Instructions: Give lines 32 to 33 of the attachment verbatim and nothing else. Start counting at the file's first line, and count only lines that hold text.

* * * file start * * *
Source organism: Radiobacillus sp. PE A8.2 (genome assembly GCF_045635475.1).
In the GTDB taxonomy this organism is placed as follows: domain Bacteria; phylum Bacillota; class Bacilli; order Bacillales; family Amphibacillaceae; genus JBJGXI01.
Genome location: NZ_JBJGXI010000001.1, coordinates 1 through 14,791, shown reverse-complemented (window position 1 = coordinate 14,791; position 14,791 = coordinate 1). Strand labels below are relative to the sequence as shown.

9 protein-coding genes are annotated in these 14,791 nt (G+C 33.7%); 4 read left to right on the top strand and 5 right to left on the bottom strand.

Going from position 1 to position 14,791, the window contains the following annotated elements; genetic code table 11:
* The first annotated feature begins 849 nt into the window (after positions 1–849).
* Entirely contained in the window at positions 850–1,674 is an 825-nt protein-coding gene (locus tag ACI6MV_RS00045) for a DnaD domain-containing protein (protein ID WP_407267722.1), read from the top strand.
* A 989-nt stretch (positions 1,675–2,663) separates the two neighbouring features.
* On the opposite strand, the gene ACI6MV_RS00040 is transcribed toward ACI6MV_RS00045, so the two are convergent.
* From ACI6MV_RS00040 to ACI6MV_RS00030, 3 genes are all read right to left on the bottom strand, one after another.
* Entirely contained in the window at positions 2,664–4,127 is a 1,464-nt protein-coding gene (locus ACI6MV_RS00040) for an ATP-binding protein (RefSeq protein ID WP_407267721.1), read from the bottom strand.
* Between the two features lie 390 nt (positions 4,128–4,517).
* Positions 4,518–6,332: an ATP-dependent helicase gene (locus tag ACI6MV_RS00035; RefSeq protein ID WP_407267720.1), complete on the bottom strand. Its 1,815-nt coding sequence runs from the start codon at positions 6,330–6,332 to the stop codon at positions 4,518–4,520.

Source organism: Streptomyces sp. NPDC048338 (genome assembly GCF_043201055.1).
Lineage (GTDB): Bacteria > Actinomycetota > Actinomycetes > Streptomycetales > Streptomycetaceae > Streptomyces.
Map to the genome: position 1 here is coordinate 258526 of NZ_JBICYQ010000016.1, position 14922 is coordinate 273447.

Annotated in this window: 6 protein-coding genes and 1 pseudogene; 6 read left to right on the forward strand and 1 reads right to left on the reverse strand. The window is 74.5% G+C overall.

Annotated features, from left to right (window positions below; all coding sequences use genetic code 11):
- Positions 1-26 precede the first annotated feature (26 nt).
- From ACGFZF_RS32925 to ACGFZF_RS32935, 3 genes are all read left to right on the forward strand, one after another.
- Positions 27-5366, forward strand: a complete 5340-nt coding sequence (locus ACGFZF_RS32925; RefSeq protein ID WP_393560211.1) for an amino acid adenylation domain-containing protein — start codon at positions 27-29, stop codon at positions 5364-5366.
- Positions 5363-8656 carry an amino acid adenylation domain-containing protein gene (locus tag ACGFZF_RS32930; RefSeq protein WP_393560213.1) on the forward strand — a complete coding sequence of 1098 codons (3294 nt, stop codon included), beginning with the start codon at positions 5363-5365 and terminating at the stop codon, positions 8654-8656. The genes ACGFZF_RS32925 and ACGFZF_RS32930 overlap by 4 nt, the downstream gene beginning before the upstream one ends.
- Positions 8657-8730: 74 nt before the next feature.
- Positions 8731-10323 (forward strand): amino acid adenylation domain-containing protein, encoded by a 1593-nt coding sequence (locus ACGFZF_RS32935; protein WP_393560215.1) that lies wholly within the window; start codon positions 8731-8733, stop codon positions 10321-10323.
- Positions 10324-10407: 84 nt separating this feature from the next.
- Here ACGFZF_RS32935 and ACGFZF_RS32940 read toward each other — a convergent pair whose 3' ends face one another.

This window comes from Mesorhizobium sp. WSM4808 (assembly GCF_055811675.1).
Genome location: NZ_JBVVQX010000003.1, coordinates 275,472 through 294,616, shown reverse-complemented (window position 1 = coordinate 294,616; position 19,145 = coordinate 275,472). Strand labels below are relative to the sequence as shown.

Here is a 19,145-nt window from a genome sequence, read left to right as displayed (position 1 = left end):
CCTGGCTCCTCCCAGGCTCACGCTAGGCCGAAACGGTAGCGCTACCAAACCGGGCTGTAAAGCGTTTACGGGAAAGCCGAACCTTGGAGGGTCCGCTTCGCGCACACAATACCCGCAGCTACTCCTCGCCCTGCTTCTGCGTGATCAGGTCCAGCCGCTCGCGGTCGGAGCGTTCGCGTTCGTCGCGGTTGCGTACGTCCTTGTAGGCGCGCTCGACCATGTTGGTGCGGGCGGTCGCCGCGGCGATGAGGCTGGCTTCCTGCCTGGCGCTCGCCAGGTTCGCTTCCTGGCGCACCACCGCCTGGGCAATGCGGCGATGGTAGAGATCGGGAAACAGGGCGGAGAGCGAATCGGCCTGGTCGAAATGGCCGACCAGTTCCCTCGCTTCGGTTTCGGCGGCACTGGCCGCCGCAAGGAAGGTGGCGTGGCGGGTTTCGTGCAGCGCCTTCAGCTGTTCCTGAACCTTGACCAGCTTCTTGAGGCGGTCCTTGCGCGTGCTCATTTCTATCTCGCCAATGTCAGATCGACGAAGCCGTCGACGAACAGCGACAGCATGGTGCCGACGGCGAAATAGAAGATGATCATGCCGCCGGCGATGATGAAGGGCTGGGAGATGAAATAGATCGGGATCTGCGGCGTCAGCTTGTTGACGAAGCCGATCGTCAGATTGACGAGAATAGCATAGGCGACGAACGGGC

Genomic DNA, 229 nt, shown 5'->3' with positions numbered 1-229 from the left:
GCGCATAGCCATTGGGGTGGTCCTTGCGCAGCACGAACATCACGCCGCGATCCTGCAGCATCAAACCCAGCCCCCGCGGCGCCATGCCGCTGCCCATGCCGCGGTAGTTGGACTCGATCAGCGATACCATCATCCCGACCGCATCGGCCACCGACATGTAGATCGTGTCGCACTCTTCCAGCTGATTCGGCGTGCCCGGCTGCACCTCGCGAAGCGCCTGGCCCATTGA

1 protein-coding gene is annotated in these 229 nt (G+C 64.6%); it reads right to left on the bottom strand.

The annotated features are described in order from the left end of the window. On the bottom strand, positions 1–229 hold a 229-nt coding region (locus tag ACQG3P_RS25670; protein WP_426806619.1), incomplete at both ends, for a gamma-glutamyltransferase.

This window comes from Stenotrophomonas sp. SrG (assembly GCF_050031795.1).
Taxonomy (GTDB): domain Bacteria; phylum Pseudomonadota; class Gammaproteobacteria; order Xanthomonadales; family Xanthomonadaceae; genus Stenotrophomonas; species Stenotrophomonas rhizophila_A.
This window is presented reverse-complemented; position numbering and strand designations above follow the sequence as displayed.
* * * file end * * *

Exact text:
GCGCATAGCCATTGGGGTGGTCCTTGCGCAGCACGAACATCACGCCGCGATCCTGCAGCATCAAACCCAGCCCCCGCGGCGCCATGCCGCTGCCCATGCCGCGGTAGTTGGACTCGATCAGCGATACCATCATCCCGACCGCATCGGCCACCGACATGTAGATCGTGTCGCACTCTTCCAGCTGATTCGGCGTGCCCGGCTGCACCTCGCGAAGCGCCTGGCCCATTGA

1 protein-coding gene is annotated in these 229 nt (G+C 64.6%); it reads right to left on the bottom strand.